• In the mouth:

    • If the lips are not able to close firmly, the food or liquid may drool from the mouth.
    • If the tongue is unable to move around the mouth, there may be food left in the mouth after the swallow.
  • In the throat:

    • If the airway to your lungs is not closed off tightly, food or liquid may accidentally spill into the lungs. This is referred to as “aspiration”. Extended amounts of aspiration can cause a lung infection, such as pneumonia.
    • If the muscles of the throat are unable to squeeze the bolus (food or liquid) down into the esophagus, there may be food or liquid left over in the throat after the swallow.
  • In the esophagus:

    • If the muscles at the top of the esophagus are weak, food may come back up from the esophagus to the throat. This will cause food to remain in the throat after the swallow.
    • If the muscles at the bottom of the esophagus are weak, food may come back up from the stomach. This may create pain in the chest and/or a bad acidic taste in the mouth.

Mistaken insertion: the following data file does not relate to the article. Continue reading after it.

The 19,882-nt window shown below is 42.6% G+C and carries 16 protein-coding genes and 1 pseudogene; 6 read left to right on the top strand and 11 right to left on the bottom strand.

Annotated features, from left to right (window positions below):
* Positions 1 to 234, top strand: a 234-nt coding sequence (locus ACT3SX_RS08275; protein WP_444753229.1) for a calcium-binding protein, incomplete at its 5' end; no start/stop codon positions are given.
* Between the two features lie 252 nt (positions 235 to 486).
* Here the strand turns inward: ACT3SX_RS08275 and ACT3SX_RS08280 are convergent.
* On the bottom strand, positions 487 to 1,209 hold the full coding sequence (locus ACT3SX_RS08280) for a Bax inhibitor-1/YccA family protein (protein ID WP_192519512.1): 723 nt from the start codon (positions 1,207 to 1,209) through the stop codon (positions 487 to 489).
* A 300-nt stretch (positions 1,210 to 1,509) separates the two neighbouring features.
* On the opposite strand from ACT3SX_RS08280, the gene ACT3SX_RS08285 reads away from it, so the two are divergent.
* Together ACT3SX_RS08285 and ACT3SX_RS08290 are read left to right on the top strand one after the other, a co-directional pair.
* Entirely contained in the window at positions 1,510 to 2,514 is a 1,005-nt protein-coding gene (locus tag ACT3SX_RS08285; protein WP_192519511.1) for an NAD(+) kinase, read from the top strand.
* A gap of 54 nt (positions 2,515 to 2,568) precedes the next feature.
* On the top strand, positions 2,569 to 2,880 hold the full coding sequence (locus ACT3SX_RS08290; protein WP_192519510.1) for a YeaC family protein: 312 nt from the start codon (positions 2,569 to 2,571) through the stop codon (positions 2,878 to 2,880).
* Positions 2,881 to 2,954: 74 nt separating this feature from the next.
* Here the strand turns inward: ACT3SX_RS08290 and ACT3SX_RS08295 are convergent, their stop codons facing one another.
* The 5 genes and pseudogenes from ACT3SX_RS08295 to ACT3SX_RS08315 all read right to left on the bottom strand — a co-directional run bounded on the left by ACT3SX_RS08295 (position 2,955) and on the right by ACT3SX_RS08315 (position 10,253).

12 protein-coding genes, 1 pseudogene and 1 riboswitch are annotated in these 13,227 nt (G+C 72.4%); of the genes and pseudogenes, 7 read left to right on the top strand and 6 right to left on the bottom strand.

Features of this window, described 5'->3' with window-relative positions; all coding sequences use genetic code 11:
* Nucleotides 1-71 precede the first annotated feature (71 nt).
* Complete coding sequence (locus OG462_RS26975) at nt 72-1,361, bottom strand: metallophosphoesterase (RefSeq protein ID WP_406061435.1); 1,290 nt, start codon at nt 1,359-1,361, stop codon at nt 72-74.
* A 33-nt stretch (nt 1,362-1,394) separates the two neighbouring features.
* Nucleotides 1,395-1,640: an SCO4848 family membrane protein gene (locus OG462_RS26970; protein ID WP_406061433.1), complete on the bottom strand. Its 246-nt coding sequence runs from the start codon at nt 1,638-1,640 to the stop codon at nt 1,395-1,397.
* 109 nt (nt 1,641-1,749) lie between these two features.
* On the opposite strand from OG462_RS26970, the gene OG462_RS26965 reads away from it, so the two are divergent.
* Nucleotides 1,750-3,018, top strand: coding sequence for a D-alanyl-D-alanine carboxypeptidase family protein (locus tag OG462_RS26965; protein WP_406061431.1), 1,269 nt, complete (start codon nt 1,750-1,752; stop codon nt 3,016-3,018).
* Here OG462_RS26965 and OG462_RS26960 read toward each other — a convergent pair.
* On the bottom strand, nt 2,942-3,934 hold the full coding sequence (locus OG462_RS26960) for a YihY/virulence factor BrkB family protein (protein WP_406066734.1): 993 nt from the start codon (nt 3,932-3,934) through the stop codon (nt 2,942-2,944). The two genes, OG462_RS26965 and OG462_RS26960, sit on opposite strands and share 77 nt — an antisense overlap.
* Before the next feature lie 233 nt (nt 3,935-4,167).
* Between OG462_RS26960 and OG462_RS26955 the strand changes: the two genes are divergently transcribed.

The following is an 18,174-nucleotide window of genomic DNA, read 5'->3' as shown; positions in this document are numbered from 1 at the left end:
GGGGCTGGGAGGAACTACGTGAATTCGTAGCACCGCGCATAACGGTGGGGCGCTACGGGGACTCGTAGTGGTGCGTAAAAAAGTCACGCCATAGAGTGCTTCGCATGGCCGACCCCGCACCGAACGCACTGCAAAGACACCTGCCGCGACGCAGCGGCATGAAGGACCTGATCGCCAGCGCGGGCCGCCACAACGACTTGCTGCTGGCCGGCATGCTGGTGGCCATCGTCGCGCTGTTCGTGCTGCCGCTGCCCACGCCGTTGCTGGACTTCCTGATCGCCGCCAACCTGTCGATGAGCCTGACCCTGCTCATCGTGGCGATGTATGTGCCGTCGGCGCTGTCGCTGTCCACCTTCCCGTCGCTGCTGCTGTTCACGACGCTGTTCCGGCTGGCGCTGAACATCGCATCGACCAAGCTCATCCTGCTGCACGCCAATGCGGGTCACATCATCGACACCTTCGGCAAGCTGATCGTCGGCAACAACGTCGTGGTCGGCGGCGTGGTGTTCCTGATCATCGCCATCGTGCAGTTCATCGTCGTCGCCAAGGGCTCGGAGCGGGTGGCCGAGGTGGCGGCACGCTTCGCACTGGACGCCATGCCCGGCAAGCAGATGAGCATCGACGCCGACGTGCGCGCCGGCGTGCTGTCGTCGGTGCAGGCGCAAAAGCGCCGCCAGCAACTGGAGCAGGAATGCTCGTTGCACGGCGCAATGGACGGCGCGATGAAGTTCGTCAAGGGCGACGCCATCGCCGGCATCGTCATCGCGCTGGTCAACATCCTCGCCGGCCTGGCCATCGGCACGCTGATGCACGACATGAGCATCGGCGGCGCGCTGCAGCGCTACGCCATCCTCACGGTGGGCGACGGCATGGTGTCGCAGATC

How frequent are swallowing disorders?

Swallowing disorders following a stroke are common. Approximately 55% of people who have a stroke have swallowing difficulties during the first days and weeks. Many people regain their swallowing ability within the first month after the stroke. However, around three months after a stroke, as many as 35% of people still have some swallowing difficulties.

What causes swallowing disorders after a stroke?

Swallowing difficulties are caused by damage to the brain. The specific swallowing difficulties vary according to the specific area of the brain affected.

  • If the area of the brain that controls muscle movements is affected, then it may be difficult to trigger the muscles of the lips, cheek, tongue, throat, or esophagus to move the bolus. If the area of the brain that controls sensation is affected, then it may be difficult to taste flavors, feel different textures, or identify the temperature of foods or drinks.